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How a Sales Contract Protects Your Interests in China

Tags: Company Verification, Contract Review, Credibility, Doing Business in China, OEM


Estimated reading time: 2 minutes

Before engaging in commercial exchanges, a formal Sales Contract laying out the rights and obligations of both buyer and seller should be your first step. Sales Contracts are made up of many standardized clauses and some highly specific ones. For the seller, the most important clauses are those that prevent your buyer or distributor from breaking the contract.

Here are four considerations when drafting a Contract that will help protect your interests and achieve commercial success in China:

A detailed, enforceable dispute resolution clause.

  1. Preventing Contract Breach
  2. Language
  3. Definition of Responsibility
  4. Signing Authority

1. Preventing Contract Breach 

This is your main concern. Bottom line: word your contract so that the cost to the buyer of breaching it is higher than the cost of fulfilling it. Ways to achieve this include:

  • Payment terms that specify upfront payment or a deposit.
  • A punitive or damages clause that requires additional late payments should the buyer not fulfill their obligations.
  • A detailed, enforceable dispute resolution clause.

2. Language

When selling to China, the contract should be in Chinese to maximize enforceability within China and to ensure your buyer understands their obligations. Dispute resolutions should also be done in the local language. This should all be clarified in a language clause within the contract to remove any ambiguity.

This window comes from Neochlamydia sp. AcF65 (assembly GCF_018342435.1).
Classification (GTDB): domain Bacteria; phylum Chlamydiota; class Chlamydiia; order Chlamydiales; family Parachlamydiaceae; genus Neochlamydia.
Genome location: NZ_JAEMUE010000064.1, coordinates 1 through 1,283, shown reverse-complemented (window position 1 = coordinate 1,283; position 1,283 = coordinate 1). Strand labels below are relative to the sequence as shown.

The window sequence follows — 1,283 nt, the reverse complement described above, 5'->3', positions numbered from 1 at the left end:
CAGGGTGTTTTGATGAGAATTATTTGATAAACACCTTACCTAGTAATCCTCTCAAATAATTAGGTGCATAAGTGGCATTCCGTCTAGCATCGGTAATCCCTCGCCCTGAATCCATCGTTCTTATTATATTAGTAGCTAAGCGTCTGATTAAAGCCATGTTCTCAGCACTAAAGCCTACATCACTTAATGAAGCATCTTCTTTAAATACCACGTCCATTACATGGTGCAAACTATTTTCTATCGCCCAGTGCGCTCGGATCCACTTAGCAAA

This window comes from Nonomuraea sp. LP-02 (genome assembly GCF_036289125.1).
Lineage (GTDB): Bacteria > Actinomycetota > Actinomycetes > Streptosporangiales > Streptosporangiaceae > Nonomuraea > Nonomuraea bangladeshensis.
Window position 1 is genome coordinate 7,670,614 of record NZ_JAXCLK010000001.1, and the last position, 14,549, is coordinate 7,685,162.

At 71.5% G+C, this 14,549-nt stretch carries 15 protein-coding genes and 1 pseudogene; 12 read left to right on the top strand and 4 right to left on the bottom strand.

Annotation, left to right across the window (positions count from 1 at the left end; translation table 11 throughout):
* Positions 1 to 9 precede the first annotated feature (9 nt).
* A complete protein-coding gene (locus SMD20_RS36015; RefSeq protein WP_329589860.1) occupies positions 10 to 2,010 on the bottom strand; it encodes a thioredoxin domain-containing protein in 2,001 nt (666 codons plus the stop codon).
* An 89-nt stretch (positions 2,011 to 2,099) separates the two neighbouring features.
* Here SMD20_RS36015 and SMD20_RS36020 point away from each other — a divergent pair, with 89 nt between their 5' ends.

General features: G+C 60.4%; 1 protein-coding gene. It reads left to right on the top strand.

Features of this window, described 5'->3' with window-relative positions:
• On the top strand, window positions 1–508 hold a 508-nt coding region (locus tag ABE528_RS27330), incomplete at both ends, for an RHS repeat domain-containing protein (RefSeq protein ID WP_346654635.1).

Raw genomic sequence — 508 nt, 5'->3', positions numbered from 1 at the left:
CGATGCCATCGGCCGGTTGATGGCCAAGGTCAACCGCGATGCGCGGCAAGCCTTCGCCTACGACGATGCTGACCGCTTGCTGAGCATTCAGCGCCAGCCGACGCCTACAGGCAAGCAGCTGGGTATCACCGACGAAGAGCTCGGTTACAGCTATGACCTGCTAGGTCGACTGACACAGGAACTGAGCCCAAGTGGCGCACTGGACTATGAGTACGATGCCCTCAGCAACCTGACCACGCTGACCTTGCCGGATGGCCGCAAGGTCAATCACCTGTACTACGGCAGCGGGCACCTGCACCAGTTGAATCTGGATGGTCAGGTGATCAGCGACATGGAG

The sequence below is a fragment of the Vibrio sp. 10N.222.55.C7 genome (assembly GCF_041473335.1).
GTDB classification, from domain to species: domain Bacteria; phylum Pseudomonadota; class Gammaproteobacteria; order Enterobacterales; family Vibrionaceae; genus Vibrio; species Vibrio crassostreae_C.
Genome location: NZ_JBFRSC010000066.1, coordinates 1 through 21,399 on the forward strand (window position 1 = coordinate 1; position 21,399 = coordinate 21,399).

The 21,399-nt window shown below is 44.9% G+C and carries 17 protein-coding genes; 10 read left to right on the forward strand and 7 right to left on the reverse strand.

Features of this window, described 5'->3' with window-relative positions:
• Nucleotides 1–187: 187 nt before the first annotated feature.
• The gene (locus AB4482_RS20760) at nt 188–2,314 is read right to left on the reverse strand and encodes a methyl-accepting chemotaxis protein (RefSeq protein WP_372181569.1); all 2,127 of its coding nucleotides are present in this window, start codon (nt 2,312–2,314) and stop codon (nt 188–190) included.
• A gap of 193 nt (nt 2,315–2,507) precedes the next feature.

3. Definition of Responsibility

Clearly define the work agreement between parties. The statements should avoid any ambiguity or potential litigation in the future.

4. Signing Authority

Sellers sometimes neglect to verify if the person with whom they are negotiating is legally authorized to represent the company. Even if they are a company representative or employee, they may not have the authority to bind the company (permission to sign contracts). In such a case, your contract will NOT be enforceable. Ensure you have a clause specifying who has signing authority. Gaining a complete picture of your counterparty is part of the Due Diligence process that should be completed before signing anything.

It is always cheaper to devote resources to a well-written contract than it is to deal with future problems caused by clauses that are not clear nor enforceable. An experienced lawyer can help with this.

Jenny Sun, Lawyer, Trustiics.com

Ms. Jenny (Hongli) Sun

Trustiics Recommended Lawyer

Ms. Sun is a partner lawyer at a leading Chinese law firm. She has over 10 years of experience in advising international businesses in commercial contracts, international trade, and dispute resolution.

Create a free account and send a request to Jenny Sun

Sylvia Zhang, lawyer, Trustiics

Ms. Sylvia Zhang

Trustiics Recommended Lawyer, Legal Translator

Ms. Sylvia Zhang is a business lawyer and CPA in Beijing with almost 20 years of experience advising many international companies in their China-related investments, transactions, compliance and regulatory challenges and daily operational legal issues under Chinese law.

Create a free account and send a request to Sylvia Zhang

Trustiics offers fast and affordable legal due diligence services in China, allowing you to check a company in three business days.


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